Self-love is a crucial ingredient to health and wellbeing. Learning to love and embrace every part of ourselves not only fills us with confidence, it leaves space in our minds for more productive thoughts, propelling us towards a happier and more fulfilled existence.
In my first year of high school, I remember a particularly freckly-faced kid in my class asking me, “What happened Miranda, did you sneeze in a tin of Milo?” My reaction was to laugh really hard because that was the funniest description I had ever heard of freckles in my life – so clever! Plus my freckles weren’t a sore point for me – I’ve always thought they were cute. But I could see the disappointment in this kid’s face as someone had obviously used that line on him and it had offended him, so he wanted to use it on someone else and look clever to his mates.
This was the first time I realised freckles were considered to be a flaw, and something we should be ashamed of, but I really didn’t get it. Don’t get me wrong, I have had low points of self-esteem in my life, and have parts of myself I have wanted to change, but my freckles have never been one of them. This story proves a few things:
- One person’s flaw is another’s unique attribute
- We often decide what we are ashamed of based on the opinions of others; and
- We are ultimately in charge of whether the things other people say affect us
We all have parts of ourselves that we criticise, be them physical features or behaviours, and if we aren’t careful, negative thoughts about them can become a baton to which we pummel our self-esteem, leading to low confidence, self-loathing, loneliness, anxiety and depression. We let the opinions of others shape our relationship with ourselves, when it has absolutely nothing to do with them. Sound familiar?
Self-love is a crucial ingredient to health and wellbeing. Learning to love and embrace every part of ourselves not only fills us with confidence, it leaves space in our minds for more productive thoughts, propelling us towards a happier and more fulfilled existence. If you are struggling through the negative thoughts in your head here is want I want you to do:
Step 1: Write it down
Firstly, make two lists; one with all the features you don’t like and one with the features you do like. Make sure to write at least ten things you honestly do love about yourself.
Step 2: Tell me why
Next, I want to know why, but this will be different for each list. For the features you like, write down why you like them. Don’t take into account what other people would say, just write down what makes you happy when you think about that part of you. This list should be full of happy and fulfilling thoughts that make you proud of the person you are.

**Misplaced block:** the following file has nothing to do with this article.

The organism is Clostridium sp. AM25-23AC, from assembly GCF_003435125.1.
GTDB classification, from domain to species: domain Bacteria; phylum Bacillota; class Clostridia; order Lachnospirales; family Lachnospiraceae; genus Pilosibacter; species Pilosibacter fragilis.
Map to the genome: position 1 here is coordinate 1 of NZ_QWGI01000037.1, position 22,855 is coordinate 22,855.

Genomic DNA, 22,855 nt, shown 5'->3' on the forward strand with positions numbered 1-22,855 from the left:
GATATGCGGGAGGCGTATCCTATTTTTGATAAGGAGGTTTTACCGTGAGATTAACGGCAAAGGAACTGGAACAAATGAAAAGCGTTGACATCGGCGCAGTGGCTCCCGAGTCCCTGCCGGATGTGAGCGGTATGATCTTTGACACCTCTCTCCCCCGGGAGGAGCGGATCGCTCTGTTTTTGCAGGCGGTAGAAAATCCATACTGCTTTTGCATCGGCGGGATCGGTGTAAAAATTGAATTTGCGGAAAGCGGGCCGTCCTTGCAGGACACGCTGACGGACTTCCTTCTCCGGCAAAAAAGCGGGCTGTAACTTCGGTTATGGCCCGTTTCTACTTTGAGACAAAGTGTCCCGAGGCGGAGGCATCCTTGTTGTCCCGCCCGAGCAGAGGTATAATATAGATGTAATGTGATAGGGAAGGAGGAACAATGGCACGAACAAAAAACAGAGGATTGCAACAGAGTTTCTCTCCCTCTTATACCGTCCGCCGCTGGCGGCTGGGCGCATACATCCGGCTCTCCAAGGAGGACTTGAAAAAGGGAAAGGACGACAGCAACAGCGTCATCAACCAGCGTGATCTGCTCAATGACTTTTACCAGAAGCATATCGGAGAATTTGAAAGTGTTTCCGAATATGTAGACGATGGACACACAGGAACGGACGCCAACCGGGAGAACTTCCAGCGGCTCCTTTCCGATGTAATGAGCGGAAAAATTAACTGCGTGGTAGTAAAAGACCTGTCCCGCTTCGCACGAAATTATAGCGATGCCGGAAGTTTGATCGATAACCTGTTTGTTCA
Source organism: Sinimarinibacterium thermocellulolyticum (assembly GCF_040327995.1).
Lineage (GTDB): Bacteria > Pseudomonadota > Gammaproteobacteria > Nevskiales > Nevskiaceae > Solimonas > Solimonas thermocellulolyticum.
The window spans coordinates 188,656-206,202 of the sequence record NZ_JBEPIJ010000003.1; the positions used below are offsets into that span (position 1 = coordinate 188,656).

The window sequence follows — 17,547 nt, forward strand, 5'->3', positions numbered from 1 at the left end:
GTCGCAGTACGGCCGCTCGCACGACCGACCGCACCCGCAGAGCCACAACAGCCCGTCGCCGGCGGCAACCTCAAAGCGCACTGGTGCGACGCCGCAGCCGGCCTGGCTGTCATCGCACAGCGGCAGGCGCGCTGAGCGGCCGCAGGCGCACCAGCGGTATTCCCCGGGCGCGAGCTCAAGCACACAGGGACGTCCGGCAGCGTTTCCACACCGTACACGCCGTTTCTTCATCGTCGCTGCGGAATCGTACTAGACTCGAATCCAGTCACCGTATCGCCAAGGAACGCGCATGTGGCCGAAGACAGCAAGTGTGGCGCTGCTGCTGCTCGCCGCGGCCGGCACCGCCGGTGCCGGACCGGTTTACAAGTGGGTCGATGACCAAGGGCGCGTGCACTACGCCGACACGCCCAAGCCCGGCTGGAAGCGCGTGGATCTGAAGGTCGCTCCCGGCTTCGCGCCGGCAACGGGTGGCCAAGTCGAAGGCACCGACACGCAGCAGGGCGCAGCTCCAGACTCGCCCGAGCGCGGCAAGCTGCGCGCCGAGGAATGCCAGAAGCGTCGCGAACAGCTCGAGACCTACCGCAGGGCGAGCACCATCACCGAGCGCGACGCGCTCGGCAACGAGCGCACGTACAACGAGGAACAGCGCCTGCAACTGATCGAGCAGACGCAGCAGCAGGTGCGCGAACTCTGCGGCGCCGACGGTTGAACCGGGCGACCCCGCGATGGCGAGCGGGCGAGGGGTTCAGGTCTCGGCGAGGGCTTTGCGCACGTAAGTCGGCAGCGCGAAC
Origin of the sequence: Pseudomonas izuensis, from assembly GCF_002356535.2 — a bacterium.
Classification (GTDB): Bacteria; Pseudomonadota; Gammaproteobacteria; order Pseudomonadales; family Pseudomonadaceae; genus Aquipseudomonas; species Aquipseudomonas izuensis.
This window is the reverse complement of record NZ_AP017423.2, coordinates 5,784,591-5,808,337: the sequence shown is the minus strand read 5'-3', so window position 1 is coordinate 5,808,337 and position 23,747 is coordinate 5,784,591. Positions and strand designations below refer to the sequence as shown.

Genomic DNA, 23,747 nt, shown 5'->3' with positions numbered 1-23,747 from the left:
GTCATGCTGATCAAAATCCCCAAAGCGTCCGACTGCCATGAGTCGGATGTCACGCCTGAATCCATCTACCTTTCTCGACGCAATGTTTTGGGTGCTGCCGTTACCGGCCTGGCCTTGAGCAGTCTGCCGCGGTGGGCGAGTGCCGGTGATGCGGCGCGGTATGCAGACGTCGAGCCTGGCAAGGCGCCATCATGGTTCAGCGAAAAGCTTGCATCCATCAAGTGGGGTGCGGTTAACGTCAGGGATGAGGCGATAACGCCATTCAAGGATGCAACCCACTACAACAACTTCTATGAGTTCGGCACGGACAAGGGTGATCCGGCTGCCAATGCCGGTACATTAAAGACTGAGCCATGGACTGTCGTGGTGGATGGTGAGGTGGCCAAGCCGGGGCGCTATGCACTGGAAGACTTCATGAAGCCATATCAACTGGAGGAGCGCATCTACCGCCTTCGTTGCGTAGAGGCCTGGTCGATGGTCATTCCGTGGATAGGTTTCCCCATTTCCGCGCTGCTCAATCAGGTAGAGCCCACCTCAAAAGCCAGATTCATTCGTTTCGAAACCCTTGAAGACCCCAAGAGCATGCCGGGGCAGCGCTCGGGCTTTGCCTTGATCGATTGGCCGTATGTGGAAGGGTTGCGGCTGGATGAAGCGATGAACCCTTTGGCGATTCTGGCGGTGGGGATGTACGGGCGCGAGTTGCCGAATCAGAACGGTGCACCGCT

With your perceived negative features, write down what influenced you to dislike that feature. In other words, has someone criticised that feature (even as a joke), or is there someone in the world you consider has the ideal of that feature, and that’s what you aspire to have? This step is about understanding what caused us to be so critical about that part of ourselves so that we can change the conversation around each attribute. Be as descriptive as you can.
For example, my belly is part of my body I have often criticised. I remember when I was 17, my Aunty got fancy new scales and weighed my cousin and I, who were the same age and roughly the same height. When she weighed me, I weighed 58kg, and she told me I needed to lose 3kg to be in my “healthy weight range”. I wasn’t an athletic kid, but my cousin who was weighed around 55kg and I was already constantly comparing myself to her. It wasn’t her intention to have me criticise myself, in fact, I think she was just enjoying her brand new fancy scales. But what she said certainly affected me.
Step 3: Change the conversation
So now you understand why you dislike each negative attribute and have more understanding of your favourite parts of yourself, it’s time to change the conversation. For every attribute you dislike, write down something positive about it. Be realistic – you don’t have to over-exaggerate the flaw, just change the way you speak about it. Here are a few examples: